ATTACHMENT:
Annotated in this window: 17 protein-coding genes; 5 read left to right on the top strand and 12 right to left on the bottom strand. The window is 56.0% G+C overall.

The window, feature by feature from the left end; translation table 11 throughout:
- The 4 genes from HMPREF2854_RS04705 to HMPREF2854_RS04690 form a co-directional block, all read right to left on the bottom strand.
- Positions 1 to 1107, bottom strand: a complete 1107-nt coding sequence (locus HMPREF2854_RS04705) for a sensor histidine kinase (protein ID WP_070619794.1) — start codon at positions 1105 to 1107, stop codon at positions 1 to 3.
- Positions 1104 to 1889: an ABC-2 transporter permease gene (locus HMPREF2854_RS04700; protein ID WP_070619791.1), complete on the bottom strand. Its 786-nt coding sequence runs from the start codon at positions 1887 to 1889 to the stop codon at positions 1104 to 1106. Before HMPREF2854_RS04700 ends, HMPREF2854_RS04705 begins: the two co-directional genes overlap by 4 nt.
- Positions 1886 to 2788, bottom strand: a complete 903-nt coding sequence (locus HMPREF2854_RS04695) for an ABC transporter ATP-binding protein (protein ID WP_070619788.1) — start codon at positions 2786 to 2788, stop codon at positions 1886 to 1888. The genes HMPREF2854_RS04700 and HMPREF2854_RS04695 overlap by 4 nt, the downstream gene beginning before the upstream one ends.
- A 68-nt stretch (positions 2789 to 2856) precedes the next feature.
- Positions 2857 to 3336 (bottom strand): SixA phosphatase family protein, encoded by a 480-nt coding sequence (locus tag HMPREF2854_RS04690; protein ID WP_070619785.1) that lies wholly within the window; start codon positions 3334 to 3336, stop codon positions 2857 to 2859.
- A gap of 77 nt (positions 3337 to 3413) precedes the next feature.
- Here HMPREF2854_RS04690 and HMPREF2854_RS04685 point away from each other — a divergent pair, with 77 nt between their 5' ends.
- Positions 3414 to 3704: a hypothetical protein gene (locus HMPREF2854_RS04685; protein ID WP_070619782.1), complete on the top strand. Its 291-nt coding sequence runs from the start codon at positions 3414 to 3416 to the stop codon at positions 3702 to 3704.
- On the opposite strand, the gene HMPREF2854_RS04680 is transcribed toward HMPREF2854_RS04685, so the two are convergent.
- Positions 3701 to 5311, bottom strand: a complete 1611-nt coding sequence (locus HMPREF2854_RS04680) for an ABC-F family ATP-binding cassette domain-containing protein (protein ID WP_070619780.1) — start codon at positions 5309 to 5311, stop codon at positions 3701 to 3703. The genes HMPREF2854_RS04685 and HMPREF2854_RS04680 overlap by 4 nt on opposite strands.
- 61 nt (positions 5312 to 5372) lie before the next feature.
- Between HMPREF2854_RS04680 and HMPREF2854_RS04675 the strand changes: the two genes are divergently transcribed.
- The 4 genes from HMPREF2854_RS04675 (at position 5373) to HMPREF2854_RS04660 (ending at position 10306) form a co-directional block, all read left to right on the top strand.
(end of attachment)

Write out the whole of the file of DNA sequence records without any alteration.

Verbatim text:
Annotated in this window: 17 protein-coding genes; 5 read left to right on the top strand and 12 right to left on the bottom strand. The window is 56.0% G+C overall.

The window, feature by feature from the left end; translation table 11 throughout:
- The 4 genes from HMPREF2854_RS04705 to HMPREF2854_RS04690 form a co-directional block, all read right to left on the bottom strand.
- Positions 1 to 1107, bottom strand: a complete 1107-nt coding sequence (locus HMPREF2854_RS04705) for a sensor histidine kinase (protein ID WP_070619794.1) — start codon at positions 1105 to 1107, stop codon at positions 1 to 3.
- Positions 1104 to 1889: an ABC-2 transporter permease gene (locus HMPREF2854_RS04700; protein ID WP_070619791.1), complete on the bottom strand. Its 786-nt coding sequence runs from the start codon at positions 1887 to 1889 to the stop codon at positions 1104 to 1106. Before HMPREF2854_RS04700 ends, HMPREF2854_RS04705 begins: the two co-directional genes overlap by 4 nt.
- Positions 1886 to 2788, bottom strand: a complete 903-nt coding sequence (locus HMPREF2854_RS04695) for an ABC transporter ATP-binding protein (protein ID WP_070619788.1) — start codon at positions 2786 to 2788, stop codon at positions 1886 to 1888. The genes HMPREF2854_RS04700 and HMPREF2854_RS04695 overlap by 4 nt, the downstream gene beginning before the upstream one ends.
- A 68-nt stretch (positions 2789 to 2856) precedes the next feature.
- Positions 2857 to 3336 (bottom strand): SixA phosphatase family protein, encoded by a 480-nt coding sequence (locus tag HMPREF2854_RS04690; protein ID WP_070619785.1) that lies wholly within the window; start codon positions 3334 to 3336, stop codon positions 2857 to 2859.
- A gap of 77 nt (positions 3337 to 3413) precedes the next feature.
- Here HMPREF2854_RS04690 and HMPREF2854_RS04685 point away from each other — a divergent pair, with 77 nt between their 5' ends.
- Positions 3414 to 3704: a hypothetical protein gene (locus HMPREF2854_RS04685; protein ID WP_070619782.1), complete on the top strand. Its 291-nt coding sequence runs from the start codon at positions 3414 to 3416 to the stop codon at positions 3702 to 3704.
- On the opposite strand, the gene HMPREF2854_RS04680 is transcribed toward HMPREF2854_RS04685, so the two are convergent.
- Positions 3701 to 5311, bottom strand: a complete 1611-nt coding sequence (locus HMPREF2854_RS04680) for an ABC-F family ATP-binding cassette domain-containing protein (protein ID WP_070619780.1) — start codon at positions 5309 to 5311, stop codon at positions 3701 to 3703. The genes HMPREF2854_RS04685 and HMPREF2854_RS04680 overlap by 4 nt on opposite strands.
- 61 nt (positions 5312 to 5372) lie before the next feature.
- Between HMPREF2854_RS04680 and HMPREF2854_RS04675 the strand changes: the two genes are divergently transcribed.
- The 4 genes from HMPREF2854_RS04675 (at position 5373) to HMPREF2854_RS04660 (ending at position 10306) form a co-directional block, all read left to right on the top strand.